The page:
Electronic Theses and Dissertations for Graduate School
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PROJECT REDEMPTION: "THIS IS MORE THAN JUST A REDEMPTION CENTER"
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Browning, Amelia Kathleen
Health Policy and Administration
Master of Science
Date of Defense:
November 16, 2017
Caprice Knapp , Thesis Advisor
health care access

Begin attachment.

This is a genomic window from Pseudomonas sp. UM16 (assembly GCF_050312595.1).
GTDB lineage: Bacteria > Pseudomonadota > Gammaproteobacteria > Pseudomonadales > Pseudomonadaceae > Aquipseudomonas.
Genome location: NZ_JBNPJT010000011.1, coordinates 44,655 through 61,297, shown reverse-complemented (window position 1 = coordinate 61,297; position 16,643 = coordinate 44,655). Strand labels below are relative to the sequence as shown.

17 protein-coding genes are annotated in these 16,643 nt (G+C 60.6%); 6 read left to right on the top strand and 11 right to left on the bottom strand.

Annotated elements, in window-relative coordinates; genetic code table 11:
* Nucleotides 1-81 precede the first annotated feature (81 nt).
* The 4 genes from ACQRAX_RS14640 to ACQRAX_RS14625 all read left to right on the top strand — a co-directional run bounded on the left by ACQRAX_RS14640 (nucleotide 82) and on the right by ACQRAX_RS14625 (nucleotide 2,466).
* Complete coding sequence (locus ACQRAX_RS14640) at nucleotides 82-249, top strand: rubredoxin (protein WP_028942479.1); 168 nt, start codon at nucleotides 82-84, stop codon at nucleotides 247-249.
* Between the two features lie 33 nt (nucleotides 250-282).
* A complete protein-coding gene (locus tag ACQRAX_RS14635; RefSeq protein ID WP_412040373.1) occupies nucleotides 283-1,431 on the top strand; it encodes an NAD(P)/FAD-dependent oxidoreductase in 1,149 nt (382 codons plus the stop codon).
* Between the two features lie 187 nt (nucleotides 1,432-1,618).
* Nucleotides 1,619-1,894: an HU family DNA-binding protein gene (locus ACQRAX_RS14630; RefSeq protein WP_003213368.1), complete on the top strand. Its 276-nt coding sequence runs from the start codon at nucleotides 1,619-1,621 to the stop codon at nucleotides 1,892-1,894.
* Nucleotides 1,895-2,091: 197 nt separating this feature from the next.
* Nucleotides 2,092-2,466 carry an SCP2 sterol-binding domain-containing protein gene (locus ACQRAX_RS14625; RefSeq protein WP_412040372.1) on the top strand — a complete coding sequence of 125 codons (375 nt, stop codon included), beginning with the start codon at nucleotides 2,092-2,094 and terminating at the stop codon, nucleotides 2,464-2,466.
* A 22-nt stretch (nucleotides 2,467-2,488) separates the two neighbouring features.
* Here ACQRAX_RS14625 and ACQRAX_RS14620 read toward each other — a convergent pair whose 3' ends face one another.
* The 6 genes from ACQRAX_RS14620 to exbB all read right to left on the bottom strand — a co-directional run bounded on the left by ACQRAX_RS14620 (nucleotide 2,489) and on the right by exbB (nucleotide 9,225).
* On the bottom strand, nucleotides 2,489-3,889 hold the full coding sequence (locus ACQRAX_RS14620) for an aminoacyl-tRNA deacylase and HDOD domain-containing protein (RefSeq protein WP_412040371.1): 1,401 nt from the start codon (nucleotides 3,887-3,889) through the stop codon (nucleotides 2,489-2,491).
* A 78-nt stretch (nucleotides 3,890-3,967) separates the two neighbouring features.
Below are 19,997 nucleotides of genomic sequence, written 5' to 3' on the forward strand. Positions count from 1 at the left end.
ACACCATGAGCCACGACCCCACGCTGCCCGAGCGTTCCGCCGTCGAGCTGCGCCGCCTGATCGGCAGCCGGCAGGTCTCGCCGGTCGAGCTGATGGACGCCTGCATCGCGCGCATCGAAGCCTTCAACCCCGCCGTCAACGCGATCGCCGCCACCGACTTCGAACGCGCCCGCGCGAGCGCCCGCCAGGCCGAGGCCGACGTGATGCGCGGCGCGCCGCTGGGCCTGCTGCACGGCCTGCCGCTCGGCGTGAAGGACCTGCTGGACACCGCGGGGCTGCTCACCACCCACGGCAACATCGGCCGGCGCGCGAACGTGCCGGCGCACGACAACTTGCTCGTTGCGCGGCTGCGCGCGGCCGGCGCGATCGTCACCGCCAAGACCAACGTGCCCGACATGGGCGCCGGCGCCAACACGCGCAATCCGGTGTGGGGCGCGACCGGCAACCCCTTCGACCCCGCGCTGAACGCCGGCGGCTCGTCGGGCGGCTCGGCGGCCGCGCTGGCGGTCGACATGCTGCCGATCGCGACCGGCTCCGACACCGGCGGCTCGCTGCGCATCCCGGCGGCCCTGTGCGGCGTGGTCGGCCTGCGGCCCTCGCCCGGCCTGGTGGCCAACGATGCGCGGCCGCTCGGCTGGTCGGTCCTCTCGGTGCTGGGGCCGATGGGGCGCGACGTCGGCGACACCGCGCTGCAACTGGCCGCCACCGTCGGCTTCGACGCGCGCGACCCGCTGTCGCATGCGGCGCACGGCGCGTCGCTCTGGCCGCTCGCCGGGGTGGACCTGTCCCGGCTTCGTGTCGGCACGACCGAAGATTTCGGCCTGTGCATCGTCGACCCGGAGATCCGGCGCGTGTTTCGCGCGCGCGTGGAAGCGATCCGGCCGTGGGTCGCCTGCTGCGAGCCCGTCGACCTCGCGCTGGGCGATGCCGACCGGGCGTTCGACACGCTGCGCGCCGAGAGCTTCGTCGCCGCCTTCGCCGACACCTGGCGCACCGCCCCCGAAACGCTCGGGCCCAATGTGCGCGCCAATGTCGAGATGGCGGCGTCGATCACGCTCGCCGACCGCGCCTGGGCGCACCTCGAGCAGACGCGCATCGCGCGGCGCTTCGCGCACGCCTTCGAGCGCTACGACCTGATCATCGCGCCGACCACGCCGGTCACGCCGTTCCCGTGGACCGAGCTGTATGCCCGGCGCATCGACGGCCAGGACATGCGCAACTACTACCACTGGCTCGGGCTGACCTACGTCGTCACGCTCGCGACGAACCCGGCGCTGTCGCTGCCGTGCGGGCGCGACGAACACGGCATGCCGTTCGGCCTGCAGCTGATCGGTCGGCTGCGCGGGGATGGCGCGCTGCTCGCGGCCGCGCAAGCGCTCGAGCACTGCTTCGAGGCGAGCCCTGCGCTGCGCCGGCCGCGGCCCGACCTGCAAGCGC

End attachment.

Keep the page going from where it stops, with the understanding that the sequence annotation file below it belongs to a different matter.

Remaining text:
Background: Part of the informal economy, informal workers perform tasks many individuals find undesirable for a stipend. A variety of individuals fall under the category of informal workers, including: sex workers, domestic workers, and trash collectors, also known as wastepickers or canners. Informal workers are prevalent in developing and developed nations, but most existing studies focus on informal workers in developing nations. Project Redemption studied canners at Sure We Can (SWC), a redemption center in Brooklyn, New York. SWC was established to be a redemption site after the passage of the New York City Bottle Bill. Methods: This mixed methods study draws from 52 surveys, 47 biometric assessments, and 15 qualitative interviews of SWC canners to assess the demographics of canners, health status of canners, and accessibility of health care. Results: Results from the study indicate that canners have low health status, but access to health care among canners is fairly high; two-thirds reported seeing a provider in a 12-month period, and three-fourths reported health insurance coverage. Canners face a number of occupational hazards, such as injuries from sorting waste and unwanted sexual harassment. Future research should focus on identifying means to mitigate low health status among canners, and the creation of education initiatives that identify safe canning practices and methods to reduce the risk of bodily harm while canning.
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